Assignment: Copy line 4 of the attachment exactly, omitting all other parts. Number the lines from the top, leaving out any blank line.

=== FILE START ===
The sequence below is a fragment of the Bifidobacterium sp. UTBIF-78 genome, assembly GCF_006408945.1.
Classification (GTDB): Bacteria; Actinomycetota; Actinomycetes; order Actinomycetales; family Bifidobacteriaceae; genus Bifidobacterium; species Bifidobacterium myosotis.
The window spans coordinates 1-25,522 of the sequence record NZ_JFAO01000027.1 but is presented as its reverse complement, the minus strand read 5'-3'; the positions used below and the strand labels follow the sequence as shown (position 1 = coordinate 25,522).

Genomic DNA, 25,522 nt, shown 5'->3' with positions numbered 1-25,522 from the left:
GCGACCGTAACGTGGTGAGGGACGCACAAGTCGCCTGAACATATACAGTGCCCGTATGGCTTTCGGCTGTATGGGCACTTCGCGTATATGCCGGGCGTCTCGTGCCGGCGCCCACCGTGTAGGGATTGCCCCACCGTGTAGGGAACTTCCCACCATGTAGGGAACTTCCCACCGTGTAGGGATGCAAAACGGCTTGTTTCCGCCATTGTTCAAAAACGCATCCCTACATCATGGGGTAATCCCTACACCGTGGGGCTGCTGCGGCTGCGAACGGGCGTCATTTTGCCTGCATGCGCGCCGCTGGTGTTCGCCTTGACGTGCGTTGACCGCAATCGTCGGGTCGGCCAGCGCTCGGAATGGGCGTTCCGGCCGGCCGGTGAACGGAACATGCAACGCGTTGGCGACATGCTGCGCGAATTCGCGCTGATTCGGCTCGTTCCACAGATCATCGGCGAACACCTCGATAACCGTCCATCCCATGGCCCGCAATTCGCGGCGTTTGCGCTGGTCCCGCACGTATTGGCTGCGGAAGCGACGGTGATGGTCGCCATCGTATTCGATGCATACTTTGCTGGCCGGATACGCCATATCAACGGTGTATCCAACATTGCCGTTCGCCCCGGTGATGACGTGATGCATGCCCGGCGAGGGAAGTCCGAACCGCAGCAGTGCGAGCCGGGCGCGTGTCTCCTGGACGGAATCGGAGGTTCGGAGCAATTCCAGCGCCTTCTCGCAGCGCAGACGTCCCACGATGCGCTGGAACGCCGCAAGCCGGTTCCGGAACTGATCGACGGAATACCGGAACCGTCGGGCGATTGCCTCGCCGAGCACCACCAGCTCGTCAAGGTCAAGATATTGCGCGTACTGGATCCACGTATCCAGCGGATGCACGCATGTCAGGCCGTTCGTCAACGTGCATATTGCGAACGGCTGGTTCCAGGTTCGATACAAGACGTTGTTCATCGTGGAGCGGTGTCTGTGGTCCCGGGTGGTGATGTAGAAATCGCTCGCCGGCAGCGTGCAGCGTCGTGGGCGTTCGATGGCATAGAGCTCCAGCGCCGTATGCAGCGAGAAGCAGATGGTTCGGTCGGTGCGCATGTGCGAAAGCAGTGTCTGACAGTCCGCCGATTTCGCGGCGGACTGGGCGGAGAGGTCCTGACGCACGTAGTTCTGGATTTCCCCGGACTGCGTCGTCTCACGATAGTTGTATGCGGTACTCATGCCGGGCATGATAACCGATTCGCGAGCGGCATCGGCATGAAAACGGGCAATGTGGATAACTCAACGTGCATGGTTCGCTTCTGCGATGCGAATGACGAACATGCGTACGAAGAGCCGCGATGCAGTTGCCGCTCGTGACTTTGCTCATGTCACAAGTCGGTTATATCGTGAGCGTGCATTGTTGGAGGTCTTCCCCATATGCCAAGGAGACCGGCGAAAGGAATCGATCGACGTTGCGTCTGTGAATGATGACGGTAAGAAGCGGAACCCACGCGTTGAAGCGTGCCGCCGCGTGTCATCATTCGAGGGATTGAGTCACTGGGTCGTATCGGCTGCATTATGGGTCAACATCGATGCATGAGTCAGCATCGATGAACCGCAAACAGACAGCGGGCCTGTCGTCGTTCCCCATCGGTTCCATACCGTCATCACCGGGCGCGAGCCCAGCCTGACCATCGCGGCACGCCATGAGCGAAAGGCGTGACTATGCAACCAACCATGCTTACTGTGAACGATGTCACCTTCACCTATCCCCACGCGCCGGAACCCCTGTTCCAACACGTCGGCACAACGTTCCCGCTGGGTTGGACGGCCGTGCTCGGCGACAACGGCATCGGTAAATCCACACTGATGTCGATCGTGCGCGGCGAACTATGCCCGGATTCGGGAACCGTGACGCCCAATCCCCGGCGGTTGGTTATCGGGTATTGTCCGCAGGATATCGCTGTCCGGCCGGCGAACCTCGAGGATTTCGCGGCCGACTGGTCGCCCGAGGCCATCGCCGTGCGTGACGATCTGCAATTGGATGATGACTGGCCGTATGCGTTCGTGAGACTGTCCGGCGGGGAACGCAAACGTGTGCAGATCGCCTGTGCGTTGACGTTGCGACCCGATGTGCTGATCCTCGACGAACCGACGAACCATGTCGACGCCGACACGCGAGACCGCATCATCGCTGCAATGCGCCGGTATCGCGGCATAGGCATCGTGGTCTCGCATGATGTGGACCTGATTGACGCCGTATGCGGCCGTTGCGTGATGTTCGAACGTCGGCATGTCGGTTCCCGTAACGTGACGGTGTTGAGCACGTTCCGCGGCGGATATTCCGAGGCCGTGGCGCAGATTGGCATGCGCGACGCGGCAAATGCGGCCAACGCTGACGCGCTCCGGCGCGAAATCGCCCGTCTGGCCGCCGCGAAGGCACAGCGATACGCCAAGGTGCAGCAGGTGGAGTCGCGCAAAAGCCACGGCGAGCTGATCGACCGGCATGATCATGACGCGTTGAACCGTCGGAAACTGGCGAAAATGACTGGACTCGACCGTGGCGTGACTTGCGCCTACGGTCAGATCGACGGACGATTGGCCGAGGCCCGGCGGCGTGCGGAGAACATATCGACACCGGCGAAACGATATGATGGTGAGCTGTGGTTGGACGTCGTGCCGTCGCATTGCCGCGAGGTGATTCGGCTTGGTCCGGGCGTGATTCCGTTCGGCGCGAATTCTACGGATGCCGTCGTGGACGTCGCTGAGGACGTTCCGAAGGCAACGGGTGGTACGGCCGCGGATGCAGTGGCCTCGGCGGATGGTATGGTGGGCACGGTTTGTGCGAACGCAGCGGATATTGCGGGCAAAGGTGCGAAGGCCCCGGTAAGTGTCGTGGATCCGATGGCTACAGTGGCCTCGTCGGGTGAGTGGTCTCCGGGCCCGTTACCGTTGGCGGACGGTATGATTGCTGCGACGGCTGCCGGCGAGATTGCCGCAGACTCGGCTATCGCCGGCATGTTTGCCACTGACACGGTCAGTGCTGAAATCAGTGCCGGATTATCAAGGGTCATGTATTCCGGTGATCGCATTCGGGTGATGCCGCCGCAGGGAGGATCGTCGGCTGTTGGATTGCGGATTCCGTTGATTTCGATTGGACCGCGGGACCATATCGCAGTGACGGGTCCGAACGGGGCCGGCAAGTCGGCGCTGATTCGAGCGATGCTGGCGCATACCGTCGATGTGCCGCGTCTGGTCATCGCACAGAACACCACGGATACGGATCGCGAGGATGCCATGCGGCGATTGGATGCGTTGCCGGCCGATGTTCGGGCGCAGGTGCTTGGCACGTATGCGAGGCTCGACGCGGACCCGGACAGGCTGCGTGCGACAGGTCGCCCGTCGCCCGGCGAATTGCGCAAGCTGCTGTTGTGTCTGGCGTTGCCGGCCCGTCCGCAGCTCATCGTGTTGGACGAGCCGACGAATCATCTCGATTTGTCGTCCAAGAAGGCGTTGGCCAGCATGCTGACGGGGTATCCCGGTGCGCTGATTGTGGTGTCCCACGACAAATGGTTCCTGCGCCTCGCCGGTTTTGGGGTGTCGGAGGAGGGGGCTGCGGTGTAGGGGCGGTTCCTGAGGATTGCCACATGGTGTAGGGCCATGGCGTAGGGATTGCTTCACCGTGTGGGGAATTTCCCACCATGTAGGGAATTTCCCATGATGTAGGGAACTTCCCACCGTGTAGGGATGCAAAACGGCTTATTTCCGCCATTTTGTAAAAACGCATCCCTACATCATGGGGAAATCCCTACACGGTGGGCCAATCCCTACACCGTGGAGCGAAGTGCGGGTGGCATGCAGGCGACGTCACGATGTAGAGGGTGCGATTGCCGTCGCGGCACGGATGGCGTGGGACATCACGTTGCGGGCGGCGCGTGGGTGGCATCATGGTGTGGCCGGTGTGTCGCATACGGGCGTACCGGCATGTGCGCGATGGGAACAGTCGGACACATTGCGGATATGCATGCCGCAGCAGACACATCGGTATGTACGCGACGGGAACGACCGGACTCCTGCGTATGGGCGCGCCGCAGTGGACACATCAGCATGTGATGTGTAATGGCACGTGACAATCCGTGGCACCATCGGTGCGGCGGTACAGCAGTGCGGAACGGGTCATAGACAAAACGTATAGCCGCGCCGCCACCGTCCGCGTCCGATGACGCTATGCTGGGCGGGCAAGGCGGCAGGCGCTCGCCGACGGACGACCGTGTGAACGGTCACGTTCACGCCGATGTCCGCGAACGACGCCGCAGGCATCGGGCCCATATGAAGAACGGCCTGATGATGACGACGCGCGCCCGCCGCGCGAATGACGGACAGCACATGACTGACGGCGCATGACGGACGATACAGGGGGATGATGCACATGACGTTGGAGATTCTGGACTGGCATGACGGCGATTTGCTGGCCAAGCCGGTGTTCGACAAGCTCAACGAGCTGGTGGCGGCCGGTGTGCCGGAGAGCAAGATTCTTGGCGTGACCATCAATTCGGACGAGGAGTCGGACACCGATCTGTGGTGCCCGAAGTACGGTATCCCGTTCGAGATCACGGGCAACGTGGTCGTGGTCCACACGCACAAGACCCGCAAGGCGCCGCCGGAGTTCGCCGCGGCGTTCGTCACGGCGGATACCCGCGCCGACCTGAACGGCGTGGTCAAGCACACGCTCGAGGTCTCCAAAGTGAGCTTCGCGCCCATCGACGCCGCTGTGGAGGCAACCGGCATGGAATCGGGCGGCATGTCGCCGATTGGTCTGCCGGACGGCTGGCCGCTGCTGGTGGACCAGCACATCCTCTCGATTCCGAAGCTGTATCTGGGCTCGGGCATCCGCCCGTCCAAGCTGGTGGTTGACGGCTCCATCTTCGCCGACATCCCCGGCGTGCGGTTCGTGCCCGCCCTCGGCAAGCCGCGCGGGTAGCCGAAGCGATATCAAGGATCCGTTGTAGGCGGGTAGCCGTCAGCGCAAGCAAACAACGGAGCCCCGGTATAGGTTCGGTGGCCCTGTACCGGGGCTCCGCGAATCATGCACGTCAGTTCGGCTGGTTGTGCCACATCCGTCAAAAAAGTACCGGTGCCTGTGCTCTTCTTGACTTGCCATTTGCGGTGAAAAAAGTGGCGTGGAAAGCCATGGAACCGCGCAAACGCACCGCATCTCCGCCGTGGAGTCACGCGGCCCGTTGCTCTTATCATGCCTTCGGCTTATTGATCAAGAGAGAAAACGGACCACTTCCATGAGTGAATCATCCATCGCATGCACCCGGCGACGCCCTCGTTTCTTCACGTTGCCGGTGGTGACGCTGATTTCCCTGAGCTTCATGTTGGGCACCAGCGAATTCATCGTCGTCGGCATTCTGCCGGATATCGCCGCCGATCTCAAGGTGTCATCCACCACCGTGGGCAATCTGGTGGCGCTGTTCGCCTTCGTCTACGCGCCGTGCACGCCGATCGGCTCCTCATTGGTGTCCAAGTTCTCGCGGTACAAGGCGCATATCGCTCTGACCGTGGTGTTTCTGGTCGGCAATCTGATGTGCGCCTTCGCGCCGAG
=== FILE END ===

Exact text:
Genomic DNA, 25,522 nt, shown 5'->3' with positions numbered 1-25,522 from the left: